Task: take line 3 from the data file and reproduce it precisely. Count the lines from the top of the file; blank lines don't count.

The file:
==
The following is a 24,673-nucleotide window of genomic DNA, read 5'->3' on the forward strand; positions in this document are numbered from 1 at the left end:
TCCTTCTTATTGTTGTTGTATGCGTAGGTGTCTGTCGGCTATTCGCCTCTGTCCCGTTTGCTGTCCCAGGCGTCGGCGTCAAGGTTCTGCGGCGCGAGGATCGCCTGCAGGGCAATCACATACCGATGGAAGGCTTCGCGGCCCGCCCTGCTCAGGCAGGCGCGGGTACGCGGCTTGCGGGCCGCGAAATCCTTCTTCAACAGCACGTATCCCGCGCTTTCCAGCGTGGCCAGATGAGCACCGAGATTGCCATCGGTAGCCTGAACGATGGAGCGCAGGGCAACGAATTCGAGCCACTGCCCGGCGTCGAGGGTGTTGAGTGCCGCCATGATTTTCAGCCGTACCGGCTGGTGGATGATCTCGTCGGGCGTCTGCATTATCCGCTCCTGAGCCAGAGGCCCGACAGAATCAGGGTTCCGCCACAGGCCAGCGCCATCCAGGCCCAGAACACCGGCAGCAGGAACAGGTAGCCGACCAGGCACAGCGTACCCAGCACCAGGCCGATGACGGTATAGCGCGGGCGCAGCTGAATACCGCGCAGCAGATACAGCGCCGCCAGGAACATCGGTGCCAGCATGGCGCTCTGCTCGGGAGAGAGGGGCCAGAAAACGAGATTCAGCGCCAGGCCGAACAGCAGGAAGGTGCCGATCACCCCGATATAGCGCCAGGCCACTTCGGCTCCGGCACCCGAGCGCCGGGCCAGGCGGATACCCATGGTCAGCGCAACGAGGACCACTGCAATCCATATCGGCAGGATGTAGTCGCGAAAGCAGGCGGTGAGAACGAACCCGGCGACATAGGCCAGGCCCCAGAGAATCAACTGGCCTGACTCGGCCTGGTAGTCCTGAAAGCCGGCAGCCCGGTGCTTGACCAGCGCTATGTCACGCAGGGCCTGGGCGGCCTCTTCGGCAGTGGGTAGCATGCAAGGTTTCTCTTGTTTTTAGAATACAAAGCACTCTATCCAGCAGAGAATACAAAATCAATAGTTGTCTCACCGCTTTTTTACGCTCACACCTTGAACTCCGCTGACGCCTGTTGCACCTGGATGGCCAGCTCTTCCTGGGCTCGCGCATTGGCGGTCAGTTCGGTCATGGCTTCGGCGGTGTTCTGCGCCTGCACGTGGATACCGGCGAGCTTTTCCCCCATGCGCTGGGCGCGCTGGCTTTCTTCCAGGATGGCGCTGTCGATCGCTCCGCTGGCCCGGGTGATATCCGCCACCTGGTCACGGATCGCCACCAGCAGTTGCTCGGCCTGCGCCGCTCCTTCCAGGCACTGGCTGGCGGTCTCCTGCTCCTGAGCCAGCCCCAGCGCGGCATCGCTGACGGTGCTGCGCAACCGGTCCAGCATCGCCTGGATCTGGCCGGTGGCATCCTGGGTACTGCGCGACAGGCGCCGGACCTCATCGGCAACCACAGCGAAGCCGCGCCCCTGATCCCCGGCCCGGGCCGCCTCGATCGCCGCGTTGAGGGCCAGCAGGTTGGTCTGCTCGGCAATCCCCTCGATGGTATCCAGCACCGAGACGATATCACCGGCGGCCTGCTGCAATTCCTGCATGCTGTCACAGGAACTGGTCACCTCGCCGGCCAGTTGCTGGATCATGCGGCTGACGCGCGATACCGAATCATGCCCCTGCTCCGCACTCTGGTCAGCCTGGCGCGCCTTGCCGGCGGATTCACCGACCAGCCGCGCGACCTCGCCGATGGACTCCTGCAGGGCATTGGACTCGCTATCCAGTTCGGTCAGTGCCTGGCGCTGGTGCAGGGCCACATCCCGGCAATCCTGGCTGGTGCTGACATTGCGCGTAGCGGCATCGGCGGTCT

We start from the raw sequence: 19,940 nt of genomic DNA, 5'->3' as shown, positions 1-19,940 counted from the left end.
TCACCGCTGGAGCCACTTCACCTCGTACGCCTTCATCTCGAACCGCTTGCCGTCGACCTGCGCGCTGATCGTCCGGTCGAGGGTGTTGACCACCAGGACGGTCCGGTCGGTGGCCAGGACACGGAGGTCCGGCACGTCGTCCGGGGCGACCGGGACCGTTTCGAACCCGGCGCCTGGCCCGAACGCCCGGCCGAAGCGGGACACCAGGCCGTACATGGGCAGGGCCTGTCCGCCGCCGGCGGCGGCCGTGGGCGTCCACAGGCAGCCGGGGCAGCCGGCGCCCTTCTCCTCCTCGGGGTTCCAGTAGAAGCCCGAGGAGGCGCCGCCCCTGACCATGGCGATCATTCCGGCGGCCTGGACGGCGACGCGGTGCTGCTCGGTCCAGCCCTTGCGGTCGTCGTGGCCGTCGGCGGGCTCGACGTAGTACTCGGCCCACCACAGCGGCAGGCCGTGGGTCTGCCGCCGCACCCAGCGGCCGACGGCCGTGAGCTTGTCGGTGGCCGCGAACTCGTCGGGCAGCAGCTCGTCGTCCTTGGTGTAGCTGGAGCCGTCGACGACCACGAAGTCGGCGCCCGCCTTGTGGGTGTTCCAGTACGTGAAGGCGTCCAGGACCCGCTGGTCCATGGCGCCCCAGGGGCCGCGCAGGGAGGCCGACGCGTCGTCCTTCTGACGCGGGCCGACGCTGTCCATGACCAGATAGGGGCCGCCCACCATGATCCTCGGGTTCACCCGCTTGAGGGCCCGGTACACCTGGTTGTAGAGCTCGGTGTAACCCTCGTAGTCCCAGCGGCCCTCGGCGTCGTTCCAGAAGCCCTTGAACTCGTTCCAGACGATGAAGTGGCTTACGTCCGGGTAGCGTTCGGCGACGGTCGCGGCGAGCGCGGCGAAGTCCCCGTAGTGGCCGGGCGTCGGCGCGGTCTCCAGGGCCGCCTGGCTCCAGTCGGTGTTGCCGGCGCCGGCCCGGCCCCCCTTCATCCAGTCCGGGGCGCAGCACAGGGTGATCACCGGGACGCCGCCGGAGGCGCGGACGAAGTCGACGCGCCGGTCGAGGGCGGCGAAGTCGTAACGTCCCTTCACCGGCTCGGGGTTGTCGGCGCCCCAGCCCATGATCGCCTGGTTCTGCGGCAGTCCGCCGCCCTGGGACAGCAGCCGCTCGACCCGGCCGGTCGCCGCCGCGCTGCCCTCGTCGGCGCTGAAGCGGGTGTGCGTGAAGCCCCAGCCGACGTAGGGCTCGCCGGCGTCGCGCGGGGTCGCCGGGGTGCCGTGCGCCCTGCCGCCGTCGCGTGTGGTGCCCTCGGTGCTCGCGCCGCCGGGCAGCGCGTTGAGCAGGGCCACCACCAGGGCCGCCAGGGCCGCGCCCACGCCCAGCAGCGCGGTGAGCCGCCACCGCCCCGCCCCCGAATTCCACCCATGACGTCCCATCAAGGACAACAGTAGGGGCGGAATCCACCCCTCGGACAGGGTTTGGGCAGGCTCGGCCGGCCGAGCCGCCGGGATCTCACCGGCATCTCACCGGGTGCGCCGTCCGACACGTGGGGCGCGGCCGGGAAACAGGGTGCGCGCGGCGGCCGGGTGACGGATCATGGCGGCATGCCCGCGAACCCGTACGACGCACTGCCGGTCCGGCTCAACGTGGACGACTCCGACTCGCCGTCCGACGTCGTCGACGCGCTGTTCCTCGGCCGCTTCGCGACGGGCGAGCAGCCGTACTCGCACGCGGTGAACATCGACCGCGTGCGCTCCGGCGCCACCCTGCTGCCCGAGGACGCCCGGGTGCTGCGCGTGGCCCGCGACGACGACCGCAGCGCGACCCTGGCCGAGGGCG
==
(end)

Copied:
We start from the raw sequence: 19,940 nt of genomic DNA, 5'->3' as shown, positions 1-19,940 counted from the left end.